Just in case it wasn’t already crystal clear, Atlanta United FC announced to the world that they intend on being one of MLS’ biggest clubs on Tuesday, when they hired Gerardo "Tata" Martino as their first head coach.
The hiring is a statement of intent by Atlanta, who will join MLS as an expansion outfit in 2017. Martino comes to Georgia as one of the bigger names in the world market, having spent the last two years with Argentina after managing Barcelona during the 2013-14 season. Coaches of his stature haven’t traditionally come to MLS. That Atlanta were able to land him over a number of big clubs – including, reportedly, Club America – is an indication of just how seriously they should be taken.
The news ends a saga that began shortly after the end of this summer’s Copa America Centenario. Martino managed Argentina to a second straight runner-up finish in the tournament, falling to Chile in penalties in the final – the same outcome as in the 2015 competition. He resigned from his post less than two weeks later, citing “serious problems” within the Argentine FA in his decision to step down.
A free agent for the first time since he left Barcelona in 2014 after failing to lead the club to any major trophies, Martino set about looking for a new job.
One of his first calls was to Atlanta.
Martino expressed his interest in the Atlanta job in a phone conversation with club executives, two of whom – team president Darren Eales and club technical director Carlos Bocanegra – flew to meet with Martino in his hometown of Rosario, Argentina just days after the initial talk.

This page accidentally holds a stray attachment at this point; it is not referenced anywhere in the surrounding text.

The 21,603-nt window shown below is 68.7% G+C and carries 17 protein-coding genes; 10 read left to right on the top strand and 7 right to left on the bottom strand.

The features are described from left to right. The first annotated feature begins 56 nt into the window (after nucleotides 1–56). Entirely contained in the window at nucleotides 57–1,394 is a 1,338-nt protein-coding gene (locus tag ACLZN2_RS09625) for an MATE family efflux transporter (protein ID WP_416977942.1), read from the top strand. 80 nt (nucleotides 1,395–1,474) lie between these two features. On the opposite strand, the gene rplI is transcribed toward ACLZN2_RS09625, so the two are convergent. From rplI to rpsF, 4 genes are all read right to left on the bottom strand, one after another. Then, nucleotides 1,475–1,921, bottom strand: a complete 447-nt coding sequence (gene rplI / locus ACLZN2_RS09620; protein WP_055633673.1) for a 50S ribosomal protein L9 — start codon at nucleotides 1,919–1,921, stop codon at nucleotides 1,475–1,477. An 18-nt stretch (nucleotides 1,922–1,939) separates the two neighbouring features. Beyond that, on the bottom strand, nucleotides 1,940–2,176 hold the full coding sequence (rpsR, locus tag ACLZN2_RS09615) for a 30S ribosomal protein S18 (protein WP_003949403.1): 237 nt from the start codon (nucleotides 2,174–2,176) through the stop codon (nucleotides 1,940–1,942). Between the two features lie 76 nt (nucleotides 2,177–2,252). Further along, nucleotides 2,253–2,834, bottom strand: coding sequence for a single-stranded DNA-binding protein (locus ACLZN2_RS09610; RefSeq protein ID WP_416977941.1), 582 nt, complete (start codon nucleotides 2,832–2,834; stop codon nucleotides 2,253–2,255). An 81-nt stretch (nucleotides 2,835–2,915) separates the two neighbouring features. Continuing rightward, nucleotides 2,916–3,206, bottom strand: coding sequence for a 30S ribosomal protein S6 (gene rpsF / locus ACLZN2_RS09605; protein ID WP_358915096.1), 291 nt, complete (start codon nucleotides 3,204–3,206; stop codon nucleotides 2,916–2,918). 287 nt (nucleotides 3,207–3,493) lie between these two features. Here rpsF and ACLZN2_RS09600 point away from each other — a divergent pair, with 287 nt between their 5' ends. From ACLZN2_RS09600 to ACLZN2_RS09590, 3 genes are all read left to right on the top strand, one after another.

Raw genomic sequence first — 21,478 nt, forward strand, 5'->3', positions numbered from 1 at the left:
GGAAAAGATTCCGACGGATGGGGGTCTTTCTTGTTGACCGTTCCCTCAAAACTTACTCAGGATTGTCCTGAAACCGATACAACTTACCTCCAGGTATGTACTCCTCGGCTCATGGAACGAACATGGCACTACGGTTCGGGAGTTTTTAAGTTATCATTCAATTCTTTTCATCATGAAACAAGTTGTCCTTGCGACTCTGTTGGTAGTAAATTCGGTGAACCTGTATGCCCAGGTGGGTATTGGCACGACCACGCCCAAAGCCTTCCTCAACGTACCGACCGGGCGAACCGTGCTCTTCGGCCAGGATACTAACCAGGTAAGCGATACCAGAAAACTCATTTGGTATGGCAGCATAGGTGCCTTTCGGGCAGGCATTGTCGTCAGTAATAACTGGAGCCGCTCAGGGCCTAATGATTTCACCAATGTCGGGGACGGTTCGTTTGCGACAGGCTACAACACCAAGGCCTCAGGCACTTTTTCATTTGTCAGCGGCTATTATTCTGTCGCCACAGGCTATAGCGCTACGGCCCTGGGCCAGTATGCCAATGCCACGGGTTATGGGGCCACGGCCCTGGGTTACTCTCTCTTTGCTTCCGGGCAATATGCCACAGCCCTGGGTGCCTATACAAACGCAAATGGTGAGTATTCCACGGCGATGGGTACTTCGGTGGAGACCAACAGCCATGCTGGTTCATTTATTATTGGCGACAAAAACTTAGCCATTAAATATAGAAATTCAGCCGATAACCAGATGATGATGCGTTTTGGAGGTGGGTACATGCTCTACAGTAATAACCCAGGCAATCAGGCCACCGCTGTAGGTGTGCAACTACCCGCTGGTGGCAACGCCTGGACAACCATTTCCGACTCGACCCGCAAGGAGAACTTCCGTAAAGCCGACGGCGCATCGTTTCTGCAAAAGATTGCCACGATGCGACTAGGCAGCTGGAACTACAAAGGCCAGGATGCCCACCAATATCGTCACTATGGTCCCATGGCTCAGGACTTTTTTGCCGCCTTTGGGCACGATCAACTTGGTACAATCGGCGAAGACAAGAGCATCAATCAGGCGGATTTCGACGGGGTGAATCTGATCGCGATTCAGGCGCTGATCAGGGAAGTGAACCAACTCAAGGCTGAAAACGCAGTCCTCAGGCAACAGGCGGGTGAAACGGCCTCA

The meetings in Argentina went well enough to get Martino to Atlanta, where the 53-year-old met club owner Arthur Blank and toured the under-construction Mercedes-Benz Stadium in downtown Atlanta and the site of the club’s future training facility in suburban Marietta.
Both parties felt comfortable with each other, with Eales and Atlanta drawn to Martino’s pressing style of play, commitment to youth development and character and Martino attracted by the chance to start from scratch in Atlanta, who – unlike their expansion partner Minnesota United FC – have never before fielded a senior team in any league.
Eventually, Atlanta extended an offer to Martino. As with any negotiation, Eales said that there were some ups and downs, but that he thought both parties felt they were a good match for each other from the start.
“I think there was a genuine sense of empathy and thought that this could be the right fit,” Eales told MLSsoccer.com in a phone interview on Tuesday. “As we talked further and he came here to Atlanta, I think more and more we felt this was going to be a great fit for both parties – then it was just a case of dotting the i’s and crossing the t’s.”
The main thing that drew Atlanta to Martino was his preferred playing style. As detailed by Matt Doyle yesterday, Martino employs a fast-paced, pressing style of play. His teams don’t really slow things down; instead, they try to break through opposing lines immediately after winning the ball.
That type of style is something that Eales said he and Bocanegra wanted from the start of their tenure in Atlanta. In addition to the up-tempo, attacking style of play he’s known for, one of the things Eales said most drew Atlanta to Martino was his commitment to youth development.
Atlanta have put a significant emphasis on young players and their youth program, signing 16-year-old US youth international Andrew Carleton to a Homegrown contract earlier this year and kicking off their inaugural US Soccer Development Academy season last week. On Tuesday, Eales cited Martino’s successful use of young players in his stint with Argentine club Newell’s Old Boys, who he took from the brink of relegation in 2012 to a first-division title in 2013, as one of the major reasons for his hire.